Throughout history, the arts have been greatly benefited by women—including Latter-day Saint women. While there are many women whom we could recognize, here are eight who have stood firm in their beliefs as they followed their passions.
The following is adapted from Susan Easton Black and Mary Jane Woodger’s book Women of Character: Profiles of 100 Prominent LDS Women.
Edwina Booth: Refusing to Bend
Edwina Booth—the stage name of Josephine Constance Woodruff—was a leading actress of the early “talkie” period. In 1926 Edwina got her first bit part in a silent movie; other roles followed. By 1930 Hollywood had opened its doors to Edwina, but not all was to her liking. She did not “subscribe to [Hollywood’s] easy standards and soft morals.” When a movie producer asked her to spend the weekend with him at a mountain cabin, she replied, “I would love to come. I’ll bring my mother and you bring your wife.” When another producer asked her to sign a seven-year contract with the stipulation that her body went with the contract, she refused. She became known as “that Mormon girl” who would not bend standards to get ahead in Hollywood. Yet she succeeded.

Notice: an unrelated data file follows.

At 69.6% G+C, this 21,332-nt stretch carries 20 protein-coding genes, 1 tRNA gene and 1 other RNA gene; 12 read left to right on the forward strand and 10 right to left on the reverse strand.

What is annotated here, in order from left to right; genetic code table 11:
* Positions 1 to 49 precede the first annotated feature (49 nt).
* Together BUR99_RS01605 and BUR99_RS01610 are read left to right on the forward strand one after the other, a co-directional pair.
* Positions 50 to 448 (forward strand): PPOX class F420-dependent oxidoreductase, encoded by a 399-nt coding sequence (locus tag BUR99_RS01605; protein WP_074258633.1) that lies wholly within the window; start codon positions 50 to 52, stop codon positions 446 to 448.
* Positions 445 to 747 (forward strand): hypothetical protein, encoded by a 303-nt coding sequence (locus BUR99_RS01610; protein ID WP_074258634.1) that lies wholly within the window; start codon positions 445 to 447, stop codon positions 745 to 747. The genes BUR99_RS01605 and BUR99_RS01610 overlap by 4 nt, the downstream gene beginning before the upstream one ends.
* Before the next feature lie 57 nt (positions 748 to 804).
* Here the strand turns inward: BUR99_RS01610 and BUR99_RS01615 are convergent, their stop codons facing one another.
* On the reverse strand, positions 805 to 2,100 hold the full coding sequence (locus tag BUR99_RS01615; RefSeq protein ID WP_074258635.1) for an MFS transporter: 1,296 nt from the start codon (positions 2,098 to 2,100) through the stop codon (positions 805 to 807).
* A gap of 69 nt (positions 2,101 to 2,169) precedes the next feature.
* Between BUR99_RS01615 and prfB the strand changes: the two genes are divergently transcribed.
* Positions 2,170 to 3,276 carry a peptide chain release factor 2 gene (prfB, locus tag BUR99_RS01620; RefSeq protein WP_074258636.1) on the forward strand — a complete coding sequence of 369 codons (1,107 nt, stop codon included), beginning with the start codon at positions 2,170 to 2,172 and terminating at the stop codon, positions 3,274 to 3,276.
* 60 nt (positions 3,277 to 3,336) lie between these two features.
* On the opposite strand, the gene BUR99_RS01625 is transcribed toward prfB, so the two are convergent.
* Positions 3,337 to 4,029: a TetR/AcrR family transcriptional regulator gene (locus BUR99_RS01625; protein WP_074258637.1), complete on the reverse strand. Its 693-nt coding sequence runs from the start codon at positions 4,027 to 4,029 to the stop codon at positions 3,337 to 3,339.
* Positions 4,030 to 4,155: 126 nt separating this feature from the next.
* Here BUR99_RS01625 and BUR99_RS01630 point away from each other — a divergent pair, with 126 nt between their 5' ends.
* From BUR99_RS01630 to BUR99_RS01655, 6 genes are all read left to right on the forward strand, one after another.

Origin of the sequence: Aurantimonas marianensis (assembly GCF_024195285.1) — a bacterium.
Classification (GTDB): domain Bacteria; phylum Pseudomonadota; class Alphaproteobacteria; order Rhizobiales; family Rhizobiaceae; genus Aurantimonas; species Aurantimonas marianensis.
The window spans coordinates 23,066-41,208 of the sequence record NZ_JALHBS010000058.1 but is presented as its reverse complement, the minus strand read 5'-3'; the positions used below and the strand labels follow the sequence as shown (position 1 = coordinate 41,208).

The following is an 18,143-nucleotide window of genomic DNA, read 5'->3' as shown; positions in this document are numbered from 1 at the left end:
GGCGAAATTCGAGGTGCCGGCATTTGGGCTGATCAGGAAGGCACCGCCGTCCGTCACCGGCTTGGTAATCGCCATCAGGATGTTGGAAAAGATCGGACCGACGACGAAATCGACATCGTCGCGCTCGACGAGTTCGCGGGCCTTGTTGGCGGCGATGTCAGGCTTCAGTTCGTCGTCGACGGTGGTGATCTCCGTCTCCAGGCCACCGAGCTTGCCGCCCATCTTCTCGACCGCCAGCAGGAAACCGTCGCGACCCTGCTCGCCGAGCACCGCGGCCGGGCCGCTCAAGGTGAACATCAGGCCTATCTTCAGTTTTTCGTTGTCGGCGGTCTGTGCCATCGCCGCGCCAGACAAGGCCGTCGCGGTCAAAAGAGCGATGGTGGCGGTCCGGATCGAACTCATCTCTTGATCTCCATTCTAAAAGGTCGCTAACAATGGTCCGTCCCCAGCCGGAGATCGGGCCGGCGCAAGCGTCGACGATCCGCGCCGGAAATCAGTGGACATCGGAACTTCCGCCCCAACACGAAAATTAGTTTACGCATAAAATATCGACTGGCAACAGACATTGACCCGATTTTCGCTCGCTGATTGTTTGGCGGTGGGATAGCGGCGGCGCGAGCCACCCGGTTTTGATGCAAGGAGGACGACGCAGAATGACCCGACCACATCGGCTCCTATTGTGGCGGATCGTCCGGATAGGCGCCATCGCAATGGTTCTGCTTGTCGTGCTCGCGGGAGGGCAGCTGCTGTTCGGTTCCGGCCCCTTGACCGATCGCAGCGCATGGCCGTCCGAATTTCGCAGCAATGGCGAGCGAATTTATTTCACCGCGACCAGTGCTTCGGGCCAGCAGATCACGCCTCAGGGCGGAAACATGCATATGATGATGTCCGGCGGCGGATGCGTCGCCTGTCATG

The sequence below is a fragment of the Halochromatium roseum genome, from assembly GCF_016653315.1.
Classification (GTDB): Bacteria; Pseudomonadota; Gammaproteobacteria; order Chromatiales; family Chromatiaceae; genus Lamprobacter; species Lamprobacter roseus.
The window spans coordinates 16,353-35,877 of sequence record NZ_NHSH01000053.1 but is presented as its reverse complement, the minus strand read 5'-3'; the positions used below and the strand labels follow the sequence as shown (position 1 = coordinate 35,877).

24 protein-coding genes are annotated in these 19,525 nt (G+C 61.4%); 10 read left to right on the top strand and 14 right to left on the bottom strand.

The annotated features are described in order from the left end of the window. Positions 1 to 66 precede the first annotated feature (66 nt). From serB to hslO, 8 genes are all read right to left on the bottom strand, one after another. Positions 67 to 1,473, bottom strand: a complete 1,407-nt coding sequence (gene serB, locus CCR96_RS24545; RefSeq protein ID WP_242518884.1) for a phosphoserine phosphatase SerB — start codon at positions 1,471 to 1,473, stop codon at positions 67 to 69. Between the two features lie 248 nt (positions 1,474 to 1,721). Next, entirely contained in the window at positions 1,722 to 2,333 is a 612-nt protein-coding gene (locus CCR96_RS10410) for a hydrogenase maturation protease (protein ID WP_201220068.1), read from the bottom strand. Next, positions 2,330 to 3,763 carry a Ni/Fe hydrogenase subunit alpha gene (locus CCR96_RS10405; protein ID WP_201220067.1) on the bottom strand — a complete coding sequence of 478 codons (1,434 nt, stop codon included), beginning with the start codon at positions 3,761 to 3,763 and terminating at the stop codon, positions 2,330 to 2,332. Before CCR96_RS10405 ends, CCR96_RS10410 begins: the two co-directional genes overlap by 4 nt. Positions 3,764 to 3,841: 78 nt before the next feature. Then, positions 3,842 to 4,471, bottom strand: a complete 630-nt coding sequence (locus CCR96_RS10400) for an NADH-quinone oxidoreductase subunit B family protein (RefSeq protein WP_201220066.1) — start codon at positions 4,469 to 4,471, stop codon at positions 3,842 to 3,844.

Edwina is most remembered for her leading role in Trader Horn. The movie was a box office success, garnering an Academy Award nomination for best picture. She acted in three more films for independent producers before she collapsed in 1932. “I had driven myself as far as I could go,” she said. “I had to lie down and rest.”